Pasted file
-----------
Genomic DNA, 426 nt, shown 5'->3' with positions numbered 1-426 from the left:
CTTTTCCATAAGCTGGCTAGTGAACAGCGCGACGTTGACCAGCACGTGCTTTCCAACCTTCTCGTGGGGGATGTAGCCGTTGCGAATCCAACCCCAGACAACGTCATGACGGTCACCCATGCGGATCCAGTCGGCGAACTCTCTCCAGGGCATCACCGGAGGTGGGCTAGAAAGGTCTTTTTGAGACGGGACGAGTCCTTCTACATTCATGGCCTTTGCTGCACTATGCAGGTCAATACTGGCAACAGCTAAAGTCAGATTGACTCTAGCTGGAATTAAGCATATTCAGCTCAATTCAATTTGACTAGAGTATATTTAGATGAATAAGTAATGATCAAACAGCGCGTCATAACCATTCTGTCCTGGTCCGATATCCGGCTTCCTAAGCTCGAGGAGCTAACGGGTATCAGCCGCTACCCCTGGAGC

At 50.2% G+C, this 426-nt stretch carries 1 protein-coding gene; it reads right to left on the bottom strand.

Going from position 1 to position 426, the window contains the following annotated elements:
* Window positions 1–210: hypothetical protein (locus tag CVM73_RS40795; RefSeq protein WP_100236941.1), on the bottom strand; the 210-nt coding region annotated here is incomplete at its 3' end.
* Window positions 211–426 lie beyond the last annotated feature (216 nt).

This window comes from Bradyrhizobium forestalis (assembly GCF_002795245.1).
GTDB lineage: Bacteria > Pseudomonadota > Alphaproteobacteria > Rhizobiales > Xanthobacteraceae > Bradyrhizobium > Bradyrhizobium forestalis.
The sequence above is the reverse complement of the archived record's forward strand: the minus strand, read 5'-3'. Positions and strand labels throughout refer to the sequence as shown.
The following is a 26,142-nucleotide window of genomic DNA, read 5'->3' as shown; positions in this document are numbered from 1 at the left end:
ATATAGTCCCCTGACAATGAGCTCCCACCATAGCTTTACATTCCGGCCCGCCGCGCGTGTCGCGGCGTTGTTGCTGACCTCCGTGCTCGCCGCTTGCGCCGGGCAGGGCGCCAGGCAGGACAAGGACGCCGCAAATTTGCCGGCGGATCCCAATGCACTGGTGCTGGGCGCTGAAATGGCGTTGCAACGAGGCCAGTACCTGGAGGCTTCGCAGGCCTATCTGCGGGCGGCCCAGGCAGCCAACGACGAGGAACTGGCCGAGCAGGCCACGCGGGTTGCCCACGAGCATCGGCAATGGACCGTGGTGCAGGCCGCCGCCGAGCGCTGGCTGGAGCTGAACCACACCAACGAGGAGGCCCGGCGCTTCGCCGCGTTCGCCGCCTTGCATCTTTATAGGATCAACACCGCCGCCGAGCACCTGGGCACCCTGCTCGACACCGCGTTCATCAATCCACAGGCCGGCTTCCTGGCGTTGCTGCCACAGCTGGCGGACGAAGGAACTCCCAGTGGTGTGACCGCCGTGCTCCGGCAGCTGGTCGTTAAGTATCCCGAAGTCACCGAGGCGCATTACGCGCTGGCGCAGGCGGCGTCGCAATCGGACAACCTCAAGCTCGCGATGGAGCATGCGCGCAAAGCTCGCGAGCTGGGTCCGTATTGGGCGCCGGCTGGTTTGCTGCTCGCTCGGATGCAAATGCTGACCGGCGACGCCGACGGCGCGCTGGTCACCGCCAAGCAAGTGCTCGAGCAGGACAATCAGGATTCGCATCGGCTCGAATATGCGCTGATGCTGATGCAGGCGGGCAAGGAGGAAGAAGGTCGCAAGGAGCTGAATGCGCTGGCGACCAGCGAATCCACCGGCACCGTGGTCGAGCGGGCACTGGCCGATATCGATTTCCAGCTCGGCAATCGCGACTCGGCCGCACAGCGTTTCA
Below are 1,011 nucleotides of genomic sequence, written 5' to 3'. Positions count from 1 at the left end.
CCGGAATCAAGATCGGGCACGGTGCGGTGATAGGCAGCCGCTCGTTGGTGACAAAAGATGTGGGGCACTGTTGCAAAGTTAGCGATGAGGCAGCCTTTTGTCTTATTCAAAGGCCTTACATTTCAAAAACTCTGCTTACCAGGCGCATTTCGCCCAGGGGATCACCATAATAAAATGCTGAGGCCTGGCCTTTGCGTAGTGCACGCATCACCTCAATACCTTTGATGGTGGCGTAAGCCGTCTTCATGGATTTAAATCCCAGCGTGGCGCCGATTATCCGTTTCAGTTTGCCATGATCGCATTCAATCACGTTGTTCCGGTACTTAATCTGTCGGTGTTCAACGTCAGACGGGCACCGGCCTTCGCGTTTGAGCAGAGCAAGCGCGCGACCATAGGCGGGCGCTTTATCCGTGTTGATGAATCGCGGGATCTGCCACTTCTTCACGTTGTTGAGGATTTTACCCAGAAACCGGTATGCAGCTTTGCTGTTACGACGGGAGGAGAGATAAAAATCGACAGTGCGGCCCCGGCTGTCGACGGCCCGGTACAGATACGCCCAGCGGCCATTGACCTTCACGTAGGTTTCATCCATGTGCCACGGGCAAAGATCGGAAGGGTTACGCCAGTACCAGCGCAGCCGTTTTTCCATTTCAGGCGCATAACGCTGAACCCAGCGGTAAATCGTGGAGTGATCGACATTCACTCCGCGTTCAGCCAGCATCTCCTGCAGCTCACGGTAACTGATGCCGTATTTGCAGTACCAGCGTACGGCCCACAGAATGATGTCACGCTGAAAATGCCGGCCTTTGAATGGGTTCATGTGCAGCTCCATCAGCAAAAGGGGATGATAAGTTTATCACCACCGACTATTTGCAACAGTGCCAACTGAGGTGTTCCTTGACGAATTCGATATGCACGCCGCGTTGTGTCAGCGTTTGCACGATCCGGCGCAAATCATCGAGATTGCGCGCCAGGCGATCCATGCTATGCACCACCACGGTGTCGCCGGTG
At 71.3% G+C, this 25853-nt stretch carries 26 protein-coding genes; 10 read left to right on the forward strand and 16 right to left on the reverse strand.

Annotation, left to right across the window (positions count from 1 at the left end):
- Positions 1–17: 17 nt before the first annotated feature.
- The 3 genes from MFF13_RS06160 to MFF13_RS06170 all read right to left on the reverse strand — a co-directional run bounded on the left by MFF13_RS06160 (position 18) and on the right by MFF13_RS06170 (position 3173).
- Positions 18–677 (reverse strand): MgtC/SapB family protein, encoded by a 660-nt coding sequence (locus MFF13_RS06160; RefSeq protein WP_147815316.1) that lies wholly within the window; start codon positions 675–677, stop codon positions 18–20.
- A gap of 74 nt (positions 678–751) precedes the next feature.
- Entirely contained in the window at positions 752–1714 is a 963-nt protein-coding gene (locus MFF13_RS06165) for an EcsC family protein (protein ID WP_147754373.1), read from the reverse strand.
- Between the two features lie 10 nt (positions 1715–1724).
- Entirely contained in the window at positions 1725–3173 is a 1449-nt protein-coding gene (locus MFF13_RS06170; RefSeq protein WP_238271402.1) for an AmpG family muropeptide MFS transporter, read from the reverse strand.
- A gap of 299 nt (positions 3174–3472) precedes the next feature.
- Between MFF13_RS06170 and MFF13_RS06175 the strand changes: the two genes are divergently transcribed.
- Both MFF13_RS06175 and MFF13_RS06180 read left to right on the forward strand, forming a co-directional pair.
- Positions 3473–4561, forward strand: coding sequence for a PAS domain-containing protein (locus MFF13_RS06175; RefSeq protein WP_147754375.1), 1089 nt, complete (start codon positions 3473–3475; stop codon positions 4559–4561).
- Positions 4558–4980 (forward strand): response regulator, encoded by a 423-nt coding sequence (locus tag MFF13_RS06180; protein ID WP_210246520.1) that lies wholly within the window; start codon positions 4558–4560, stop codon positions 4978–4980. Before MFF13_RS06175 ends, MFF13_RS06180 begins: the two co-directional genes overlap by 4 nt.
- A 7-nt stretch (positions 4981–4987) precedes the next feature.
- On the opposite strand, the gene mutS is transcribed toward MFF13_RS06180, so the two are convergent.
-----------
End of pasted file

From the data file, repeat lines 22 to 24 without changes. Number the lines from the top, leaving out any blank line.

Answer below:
- Entirely contained in the window at positions 1725–3173 is a 1449-nt protein-coding gene (locus MFF13_RS06170; RefSeq protein WP_238271402.1) for an AmpG family muropeptide MFS transporter, read from the reverse strand.
- A gap of 299 nt (positions 3174–3472) precedes the next feature.
- Between MFF13_RS06170 and MFF13_RS06175 the strand changes: the two genes are divergently transcribed.